|Breast Cancer In Young Women|
|Breast Cancer In Young Women|
|Understanding Breast Cancer||Survivorship Phases|
|Understanding Metastatic Breast Cancer||Survivor Stories|
|Young Women at High Risk||Statistics and Disparities|
|Getting Back That Evening Dress Look||Living Your Best: Quality of Life|
|Handling the Details||Research|
|For Caregivers||Healthcare Professionals|
|Partners And Sponsors|
This journey started for me late December 2006 when I was doing my monthly breast exam and found a very decent sized lump on my right breast at the one o'clock area. As I kept feeling the lump over and over I thought that it's probably another cystic lump, and not to worry. Then I thought, what if it wasn't? I called my husband downstairs and asked him to take a look. As he felt the lump I could see the uncertainty becoming him. He said, "Well I think it would be worth getting checked out. It feels like a possible muscle, but you should make an appointment".
With that said I was on the phone to my doctor. I got in right away and he sent me for a mammogram. At the age of 34, with no breast cancer history on either side, I felt safe to think I had nothing to be worried about. On December 27th I went in for the mammogram, and then had to have an MRI following day. The results were suspicious so I then had a biopsy on January 2, 2007. The next day I got the call.
"Hi Angela, it's your doctor. Can you come in to see me today?" I responded, "Well I am forty miles away, what's up?" He said, "I don't like doing this over the phone…but your biopsy tested positive for breast cancer." My first words were, "Are they sure?" "Yes, very sure."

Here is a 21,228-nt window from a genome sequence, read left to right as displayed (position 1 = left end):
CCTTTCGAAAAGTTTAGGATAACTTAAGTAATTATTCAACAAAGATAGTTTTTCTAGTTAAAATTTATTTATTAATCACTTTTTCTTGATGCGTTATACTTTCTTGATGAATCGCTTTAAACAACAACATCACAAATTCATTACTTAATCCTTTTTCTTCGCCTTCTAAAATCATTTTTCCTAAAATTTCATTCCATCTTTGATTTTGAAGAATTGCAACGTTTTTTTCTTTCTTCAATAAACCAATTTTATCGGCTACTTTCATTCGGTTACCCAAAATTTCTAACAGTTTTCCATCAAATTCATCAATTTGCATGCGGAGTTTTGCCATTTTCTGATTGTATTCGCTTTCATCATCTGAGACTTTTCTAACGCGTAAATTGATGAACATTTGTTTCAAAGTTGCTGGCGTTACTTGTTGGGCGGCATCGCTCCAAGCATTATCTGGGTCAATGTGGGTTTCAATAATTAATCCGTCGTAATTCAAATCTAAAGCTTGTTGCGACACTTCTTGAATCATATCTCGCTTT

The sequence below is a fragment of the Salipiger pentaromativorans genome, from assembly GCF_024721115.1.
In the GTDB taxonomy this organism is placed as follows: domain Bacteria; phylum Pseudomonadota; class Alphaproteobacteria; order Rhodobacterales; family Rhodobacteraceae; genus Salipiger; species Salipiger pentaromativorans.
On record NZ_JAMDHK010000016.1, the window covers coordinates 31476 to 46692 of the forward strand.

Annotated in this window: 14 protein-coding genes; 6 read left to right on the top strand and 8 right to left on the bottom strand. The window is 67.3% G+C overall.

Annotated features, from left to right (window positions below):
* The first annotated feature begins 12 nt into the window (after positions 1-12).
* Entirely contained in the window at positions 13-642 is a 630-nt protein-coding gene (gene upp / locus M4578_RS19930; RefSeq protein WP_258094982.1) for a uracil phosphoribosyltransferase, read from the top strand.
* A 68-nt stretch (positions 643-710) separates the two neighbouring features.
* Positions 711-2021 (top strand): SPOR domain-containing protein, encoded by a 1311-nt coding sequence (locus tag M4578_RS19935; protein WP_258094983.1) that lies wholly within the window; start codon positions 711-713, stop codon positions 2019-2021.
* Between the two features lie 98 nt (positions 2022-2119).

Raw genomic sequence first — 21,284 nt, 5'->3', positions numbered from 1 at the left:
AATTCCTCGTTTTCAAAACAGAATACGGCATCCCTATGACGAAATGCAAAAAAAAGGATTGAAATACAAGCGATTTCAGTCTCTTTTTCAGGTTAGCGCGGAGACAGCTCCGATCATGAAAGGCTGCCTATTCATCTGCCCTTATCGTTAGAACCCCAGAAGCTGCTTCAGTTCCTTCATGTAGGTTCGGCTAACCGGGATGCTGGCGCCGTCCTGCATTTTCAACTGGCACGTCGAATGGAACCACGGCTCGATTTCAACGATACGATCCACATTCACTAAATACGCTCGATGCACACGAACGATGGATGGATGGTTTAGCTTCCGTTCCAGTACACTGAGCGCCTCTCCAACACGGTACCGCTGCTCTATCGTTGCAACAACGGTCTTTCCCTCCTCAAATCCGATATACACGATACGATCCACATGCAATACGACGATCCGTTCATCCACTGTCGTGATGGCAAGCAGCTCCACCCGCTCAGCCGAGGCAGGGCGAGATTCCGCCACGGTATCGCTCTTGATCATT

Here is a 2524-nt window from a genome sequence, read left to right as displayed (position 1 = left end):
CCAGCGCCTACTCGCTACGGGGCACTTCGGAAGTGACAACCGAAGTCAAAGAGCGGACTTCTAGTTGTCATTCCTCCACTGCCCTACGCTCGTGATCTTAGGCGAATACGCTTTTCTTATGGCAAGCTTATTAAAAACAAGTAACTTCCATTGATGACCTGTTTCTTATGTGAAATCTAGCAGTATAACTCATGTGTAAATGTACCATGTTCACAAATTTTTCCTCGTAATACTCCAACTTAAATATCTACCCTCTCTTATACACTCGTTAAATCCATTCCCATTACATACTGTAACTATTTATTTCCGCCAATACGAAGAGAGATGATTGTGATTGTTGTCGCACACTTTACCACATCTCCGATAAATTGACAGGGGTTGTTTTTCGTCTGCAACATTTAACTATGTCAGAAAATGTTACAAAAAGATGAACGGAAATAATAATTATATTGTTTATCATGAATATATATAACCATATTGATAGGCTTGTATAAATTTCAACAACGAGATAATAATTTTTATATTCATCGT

I hung up the phone and went outside my office and sat and thought what this meant. Did I catch this early? Will I see my son graduate? Where did this come from? What did I do wrong? Why me? I had so many questions yet no answers. I called my husband and he was very distraught but very positive. I left work and went straight to the women's breast center and met with my good friend and nurse, Kim. She was very attentive and told many positive stories. I cried for hours and think it was days before I could even speak to someone and remember what anyone had said to me. I now had to undergo surgery to remove both breasts. My right one was totally infected so that definitely had to go and the left had a suspicious area that could be followed up in six months. So that was coming off too.
Surgery was February 1, 2007. They removed both breasts and did a sentinel node biopsy. I woke up six hours later to find out two nodes out of sixteen were positive for cancer. I broke down and cried again. Now where else did it go? So what started out as what they thought was early stage now jumped to stage IIB. Within weeks I had bone and PET scans. The PET was clear, but bone was not. There were several spots. Now it was at stage IV.
I now had to think about another surgery; ovaries needed to come out. I sat and thought about this surgery. I had problems with pre-cancerous cells in the past that were supposedly clear and fine, so I thought if the ovaries were coming out then everything else can too. I opted to have a total hysterectomy. Well thank God I made another good choice. After having a pap smear come back as "NORMAL" in March 2007, my cervix showed cancer on the tip of it after being removed, along with one ovary and pelvic wall. I was devastated. My cancer was said to be grade II, which means moderate growth. That doesn't seem moderate.
I have yet to have chemo or radiation; I've only had hormonal therapy (arimidex) and Zometa once a month. My recent PET scan shows some progression maybe in bones. Radiation may be next. I find days to go better when I stay positive. I do have meltdowns but I guess that comes with this disease. I pray to God for a cure sooner than later but am glad the medicine is advancing all the time. For now I am off to live life and enjoy it to the fullest. Thanks to the YSC board. I have gained much support and am truly loved.